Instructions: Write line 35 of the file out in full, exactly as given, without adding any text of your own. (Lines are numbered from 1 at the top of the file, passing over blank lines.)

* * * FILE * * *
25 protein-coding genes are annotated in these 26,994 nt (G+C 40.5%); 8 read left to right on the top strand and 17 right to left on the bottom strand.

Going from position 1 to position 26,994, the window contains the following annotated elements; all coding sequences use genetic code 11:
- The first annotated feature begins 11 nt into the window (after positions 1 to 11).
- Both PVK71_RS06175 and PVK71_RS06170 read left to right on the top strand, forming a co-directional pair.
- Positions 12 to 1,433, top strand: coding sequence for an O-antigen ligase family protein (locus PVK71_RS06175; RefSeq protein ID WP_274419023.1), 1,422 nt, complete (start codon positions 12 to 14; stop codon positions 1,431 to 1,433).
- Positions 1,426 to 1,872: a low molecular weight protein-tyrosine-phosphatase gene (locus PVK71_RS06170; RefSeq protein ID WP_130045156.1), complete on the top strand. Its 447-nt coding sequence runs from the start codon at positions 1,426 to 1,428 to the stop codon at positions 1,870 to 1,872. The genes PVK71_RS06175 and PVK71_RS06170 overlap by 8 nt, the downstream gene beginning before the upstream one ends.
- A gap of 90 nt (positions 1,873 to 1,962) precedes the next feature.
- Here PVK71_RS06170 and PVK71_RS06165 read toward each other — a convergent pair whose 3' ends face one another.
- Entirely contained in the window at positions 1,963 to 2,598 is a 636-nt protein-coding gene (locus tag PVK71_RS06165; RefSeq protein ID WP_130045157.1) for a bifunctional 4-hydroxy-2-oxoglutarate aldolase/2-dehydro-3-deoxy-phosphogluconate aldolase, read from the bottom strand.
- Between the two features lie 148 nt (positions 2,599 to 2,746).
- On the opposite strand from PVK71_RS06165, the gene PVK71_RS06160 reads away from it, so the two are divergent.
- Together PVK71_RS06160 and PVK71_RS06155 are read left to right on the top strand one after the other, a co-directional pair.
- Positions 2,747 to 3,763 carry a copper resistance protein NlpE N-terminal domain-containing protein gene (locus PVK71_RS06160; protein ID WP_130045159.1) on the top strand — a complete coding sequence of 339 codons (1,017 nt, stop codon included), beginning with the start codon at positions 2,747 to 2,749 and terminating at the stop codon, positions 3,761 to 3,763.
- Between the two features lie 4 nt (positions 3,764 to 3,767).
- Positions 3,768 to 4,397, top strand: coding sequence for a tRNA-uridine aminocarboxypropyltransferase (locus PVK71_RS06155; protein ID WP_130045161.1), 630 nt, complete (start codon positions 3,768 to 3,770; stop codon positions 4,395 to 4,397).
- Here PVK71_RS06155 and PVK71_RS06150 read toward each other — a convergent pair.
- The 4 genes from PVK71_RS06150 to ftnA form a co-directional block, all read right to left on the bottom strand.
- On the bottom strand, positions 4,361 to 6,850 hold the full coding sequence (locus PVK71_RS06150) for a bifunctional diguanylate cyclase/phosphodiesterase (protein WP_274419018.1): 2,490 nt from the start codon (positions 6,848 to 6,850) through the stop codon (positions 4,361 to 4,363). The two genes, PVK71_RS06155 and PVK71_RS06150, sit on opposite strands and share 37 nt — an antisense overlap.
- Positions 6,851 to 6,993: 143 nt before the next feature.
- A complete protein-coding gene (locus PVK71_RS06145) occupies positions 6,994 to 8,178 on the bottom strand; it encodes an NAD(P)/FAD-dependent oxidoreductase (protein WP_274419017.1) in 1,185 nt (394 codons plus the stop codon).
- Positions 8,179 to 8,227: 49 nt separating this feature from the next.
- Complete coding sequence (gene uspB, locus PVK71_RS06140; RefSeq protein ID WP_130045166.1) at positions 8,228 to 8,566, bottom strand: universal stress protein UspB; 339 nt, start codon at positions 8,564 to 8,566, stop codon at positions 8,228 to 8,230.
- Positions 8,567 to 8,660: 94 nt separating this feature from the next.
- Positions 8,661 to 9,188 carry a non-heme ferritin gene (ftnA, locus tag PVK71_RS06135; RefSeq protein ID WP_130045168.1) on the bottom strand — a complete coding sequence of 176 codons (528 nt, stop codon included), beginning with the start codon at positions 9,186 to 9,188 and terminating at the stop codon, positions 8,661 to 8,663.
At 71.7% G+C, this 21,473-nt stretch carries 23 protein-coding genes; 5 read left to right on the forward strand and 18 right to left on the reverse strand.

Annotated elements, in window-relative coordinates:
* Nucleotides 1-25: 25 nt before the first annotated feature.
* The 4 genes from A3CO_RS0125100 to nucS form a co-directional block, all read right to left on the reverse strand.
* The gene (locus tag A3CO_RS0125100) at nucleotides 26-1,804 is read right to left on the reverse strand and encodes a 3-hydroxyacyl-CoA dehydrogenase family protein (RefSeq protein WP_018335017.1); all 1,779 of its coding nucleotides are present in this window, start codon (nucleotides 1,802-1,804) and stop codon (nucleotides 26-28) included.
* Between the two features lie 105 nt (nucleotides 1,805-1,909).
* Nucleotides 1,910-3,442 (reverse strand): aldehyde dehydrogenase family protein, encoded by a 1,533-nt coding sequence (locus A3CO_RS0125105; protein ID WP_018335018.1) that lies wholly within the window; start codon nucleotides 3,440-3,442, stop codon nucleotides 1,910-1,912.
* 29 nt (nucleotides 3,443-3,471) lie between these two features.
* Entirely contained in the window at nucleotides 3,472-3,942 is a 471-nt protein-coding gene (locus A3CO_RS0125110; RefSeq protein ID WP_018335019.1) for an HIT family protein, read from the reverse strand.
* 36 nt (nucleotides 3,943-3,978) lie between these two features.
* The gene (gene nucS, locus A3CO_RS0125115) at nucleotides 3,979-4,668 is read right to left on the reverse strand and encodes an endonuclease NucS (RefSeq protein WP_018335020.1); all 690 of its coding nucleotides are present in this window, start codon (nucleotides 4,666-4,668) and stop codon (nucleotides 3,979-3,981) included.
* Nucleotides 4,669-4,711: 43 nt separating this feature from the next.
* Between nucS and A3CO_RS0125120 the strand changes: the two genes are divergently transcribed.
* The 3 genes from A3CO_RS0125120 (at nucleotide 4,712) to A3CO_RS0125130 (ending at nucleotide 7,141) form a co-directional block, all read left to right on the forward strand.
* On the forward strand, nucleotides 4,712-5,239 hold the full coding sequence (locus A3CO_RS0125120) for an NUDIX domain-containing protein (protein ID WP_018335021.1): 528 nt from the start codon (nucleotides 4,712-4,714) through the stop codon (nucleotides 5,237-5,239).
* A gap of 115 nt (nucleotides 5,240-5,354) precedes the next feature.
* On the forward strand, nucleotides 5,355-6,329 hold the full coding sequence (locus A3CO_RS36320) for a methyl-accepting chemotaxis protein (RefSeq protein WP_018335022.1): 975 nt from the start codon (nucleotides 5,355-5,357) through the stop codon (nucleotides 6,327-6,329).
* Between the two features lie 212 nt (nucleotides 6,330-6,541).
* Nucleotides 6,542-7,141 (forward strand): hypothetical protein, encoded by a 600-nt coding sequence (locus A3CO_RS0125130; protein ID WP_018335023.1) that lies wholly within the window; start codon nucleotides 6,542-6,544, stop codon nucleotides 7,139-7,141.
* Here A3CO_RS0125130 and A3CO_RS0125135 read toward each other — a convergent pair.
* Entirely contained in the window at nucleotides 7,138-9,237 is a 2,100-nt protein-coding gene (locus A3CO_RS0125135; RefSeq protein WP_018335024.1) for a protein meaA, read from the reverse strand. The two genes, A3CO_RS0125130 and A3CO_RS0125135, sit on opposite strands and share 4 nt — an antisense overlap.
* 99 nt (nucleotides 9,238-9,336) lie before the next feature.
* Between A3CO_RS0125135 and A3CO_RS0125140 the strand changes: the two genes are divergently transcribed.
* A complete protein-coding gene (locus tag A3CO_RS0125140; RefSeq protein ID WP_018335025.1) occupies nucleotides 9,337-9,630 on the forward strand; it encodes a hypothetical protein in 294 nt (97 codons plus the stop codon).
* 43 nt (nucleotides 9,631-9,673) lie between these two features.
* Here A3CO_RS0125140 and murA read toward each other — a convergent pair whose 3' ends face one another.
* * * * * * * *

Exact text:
* The gene (gene nucS, locus A3CO_RS0125115) at nucleotides 3,979-4,668 is read right to left on the reverse strand and encodes an endonuclease NucS (RefSeq protein WP_018335020.1); all 690 of its coding nucleotides are present in this window, start codon (nucleotides 4,666-4,668) and stop codon (nucleotides 3,979-3,981) included.